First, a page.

Since September of last year, I have become heavily involved with my church's youth group. I've spent the majority of my last 42 Sunday nights with a small but fantastic group of high school kids. I've played games, laughed more times than I can count, formed a few great relationships, and I've even led a bible discussion or two.
Sunday can be an incredibly busy day for me and despite the lack of free time on one of my days off from work, I always look forward to it. I get to pour into others and doing so has been filling.
It feels right.
It feels normal.
It feels natural.
I have a bad habit of shifting my focus of thought onto myself. I find a constant dwelling on my own problems, situations, and what I perceive as "needs" to be unproductive. But there's a certain feeling that comes about when I divert the efforts of my mind - and heart - onto those around me.
It's a simple thing really. You don't have to break your back in order to pour into someone else. It can be as straightforward as giving someone a ride in your car, buying them a cup of coffee, asking how their week has been.
Or even sitting down and listening to them for a few minutes. Believe me, you'd be surprised how valuable a listening ear is.
I'll admit, it's not always something I've jumped at. I've definitely had my share of wasted opportunities. However, every time I've followed through, I've never regretted it. I've felt inspired at the end of every music lesson I've given. There's been a smile on my face whenever I've asked someone about their week and they've had something positive to share. Every trip to the movies with a few youth group kids to see the latest Marvel movie has been an absolute blast. And, most of all, I've loved writing words and putting videos together for others, whether they've wanted those things or not.
Others pour into me as well and it's much more often than I realize.
I'm poured into when someone asks how I'm doing.
I'm poured into when someone wants to spend time with me.
I'm poured into when someone listens to my music.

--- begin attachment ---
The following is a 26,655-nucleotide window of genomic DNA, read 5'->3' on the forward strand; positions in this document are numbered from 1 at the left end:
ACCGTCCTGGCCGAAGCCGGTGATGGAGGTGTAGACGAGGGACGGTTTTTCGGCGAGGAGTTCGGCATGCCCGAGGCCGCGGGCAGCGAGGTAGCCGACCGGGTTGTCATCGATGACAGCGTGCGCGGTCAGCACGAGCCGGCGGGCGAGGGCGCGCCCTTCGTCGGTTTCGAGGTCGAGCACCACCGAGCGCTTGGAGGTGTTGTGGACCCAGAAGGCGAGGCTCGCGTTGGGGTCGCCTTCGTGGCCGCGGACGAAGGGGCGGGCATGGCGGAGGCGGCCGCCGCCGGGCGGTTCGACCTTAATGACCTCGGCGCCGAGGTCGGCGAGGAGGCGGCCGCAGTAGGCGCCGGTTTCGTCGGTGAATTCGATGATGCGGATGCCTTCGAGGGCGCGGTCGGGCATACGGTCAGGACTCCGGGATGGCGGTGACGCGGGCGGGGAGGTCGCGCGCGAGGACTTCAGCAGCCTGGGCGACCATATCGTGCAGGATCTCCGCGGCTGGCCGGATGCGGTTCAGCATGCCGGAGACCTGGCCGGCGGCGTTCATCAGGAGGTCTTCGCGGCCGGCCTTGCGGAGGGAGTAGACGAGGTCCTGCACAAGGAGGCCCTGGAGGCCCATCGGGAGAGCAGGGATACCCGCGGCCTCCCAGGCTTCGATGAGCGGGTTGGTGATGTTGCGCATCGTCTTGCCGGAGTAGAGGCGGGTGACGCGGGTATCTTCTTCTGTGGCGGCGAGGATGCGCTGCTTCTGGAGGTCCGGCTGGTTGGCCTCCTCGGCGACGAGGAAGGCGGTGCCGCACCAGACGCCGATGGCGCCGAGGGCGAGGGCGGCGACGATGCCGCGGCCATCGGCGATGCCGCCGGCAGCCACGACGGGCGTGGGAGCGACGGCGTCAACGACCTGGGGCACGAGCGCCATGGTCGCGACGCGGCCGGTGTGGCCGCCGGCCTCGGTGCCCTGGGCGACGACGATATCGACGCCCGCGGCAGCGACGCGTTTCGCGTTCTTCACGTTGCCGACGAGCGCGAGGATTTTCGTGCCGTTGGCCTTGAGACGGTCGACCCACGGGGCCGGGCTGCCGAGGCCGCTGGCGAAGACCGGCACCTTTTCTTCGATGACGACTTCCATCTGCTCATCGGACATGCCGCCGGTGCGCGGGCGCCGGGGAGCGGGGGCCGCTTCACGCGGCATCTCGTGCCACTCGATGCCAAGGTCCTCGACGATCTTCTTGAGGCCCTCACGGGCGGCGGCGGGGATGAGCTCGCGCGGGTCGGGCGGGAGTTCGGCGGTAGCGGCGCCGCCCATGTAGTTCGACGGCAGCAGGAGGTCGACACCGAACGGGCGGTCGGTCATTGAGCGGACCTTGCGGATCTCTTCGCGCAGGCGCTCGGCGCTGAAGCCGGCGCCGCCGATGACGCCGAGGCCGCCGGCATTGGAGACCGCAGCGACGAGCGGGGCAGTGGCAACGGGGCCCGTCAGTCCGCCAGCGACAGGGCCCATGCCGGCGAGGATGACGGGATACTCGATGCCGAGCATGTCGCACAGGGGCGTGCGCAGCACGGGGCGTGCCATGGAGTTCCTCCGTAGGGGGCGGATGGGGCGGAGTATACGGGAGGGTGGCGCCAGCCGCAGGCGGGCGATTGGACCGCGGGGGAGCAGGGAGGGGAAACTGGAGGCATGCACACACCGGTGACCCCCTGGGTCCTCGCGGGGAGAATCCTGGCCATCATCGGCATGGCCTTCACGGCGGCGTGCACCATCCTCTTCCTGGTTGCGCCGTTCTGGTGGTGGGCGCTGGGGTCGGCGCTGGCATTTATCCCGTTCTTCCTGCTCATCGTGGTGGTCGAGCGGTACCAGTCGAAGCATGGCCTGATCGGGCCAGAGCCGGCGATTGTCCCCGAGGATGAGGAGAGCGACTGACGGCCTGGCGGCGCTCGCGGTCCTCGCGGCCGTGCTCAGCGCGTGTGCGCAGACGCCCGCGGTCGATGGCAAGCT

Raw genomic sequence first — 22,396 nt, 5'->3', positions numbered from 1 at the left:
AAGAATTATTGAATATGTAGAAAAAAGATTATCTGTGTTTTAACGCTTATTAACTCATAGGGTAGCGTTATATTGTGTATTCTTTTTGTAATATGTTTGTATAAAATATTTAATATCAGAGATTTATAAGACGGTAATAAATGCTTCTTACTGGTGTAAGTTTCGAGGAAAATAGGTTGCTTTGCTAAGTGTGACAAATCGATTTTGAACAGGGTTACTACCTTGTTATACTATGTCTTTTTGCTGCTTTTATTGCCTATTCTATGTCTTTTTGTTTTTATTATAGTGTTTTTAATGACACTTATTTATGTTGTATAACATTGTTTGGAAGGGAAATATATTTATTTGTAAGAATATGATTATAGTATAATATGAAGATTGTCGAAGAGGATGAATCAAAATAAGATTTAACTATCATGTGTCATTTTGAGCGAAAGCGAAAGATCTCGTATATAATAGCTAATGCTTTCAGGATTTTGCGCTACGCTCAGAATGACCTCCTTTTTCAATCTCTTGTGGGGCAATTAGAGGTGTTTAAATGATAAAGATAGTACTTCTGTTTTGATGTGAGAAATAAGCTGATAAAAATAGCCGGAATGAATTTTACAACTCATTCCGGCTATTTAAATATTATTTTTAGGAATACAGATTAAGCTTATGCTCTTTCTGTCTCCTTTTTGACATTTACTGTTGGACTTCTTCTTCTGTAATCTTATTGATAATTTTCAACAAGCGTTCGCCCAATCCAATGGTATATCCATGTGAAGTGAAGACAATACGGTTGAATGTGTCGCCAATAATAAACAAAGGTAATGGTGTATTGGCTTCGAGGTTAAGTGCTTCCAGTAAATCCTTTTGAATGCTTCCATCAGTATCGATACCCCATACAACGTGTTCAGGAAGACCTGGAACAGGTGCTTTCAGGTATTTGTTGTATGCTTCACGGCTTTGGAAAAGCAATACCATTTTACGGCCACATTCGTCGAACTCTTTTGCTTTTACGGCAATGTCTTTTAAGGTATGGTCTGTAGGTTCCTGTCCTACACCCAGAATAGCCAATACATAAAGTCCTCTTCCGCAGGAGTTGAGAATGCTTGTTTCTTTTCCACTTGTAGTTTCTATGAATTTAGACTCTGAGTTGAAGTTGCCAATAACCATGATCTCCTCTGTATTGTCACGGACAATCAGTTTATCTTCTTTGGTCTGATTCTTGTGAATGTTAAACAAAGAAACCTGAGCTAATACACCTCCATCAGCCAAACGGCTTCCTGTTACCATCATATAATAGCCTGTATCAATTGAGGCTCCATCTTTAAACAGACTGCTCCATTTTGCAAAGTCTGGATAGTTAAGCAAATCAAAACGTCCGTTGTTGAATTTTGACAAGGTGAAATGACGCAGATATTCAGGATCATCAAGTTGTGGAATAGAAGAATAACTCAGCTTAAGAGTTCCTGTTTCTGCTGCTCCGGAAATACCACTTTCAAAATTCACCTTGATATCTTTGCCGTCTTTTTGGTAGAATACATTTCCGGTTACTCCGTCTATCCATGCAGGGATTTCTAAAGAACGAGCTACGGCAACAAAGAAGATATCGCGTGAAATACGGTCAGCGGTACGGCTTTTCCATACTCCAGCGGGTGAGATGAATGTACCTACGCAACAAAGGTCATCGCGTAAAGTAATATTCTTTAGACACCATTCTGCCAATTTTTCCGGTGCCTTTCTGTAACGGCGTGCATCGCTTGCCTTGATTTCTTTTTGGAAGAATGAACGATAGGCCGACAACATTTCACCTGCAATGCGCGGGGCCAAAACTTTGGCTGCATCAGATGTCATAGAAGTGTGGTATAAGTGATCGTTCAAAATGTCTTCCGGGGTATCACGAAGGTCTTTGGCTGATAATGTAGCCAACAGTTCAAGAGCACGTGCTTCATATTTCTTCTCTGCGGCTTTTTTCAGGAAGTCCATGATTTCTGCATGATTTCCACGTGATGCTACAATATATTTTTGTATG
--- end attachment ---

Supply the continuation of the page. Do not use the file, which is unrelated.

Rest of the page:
I'm poured into with every act of unconditional love from my parents.
I'm poured into when I receive a funny message from my sister.
I'm poured into when I get a text from a friend telling me they enjoyed something I wrote.
Countless people have poured into me and looking back on it all, I am truly grateful.
Now here's an unfortunate mentality I can get caught up in from time to time. There can sometimes be a lack of appreciation from those who are poured into. And despite the wonderful feelings that come with putting others before myself, it can sometimes cause me to not want to put any effort into pouring into them again. Especially when they seem to not care about what has been done for them. It's discouraging when you consciously try to love someone through your actions and you aren't even given a simple "thank you". I'm sure you can relate.
I'm no exception to this though. Showing a lack of gratitude is a very easy thing to do.
However, I shouldn't pour into others because I expect something in return. I should do it because I am called to do so and I would want others to do the same for me.
And they have.
What follows are two verses that I read earlier in the week. To put in bluntly, they were words I needed to hear.
Do nothing out of selfish ambition or vain conceit. Rather, in humility value others above yourselves, not looking to your own interests but each of you to the interests of the others.
Have a good weekend.
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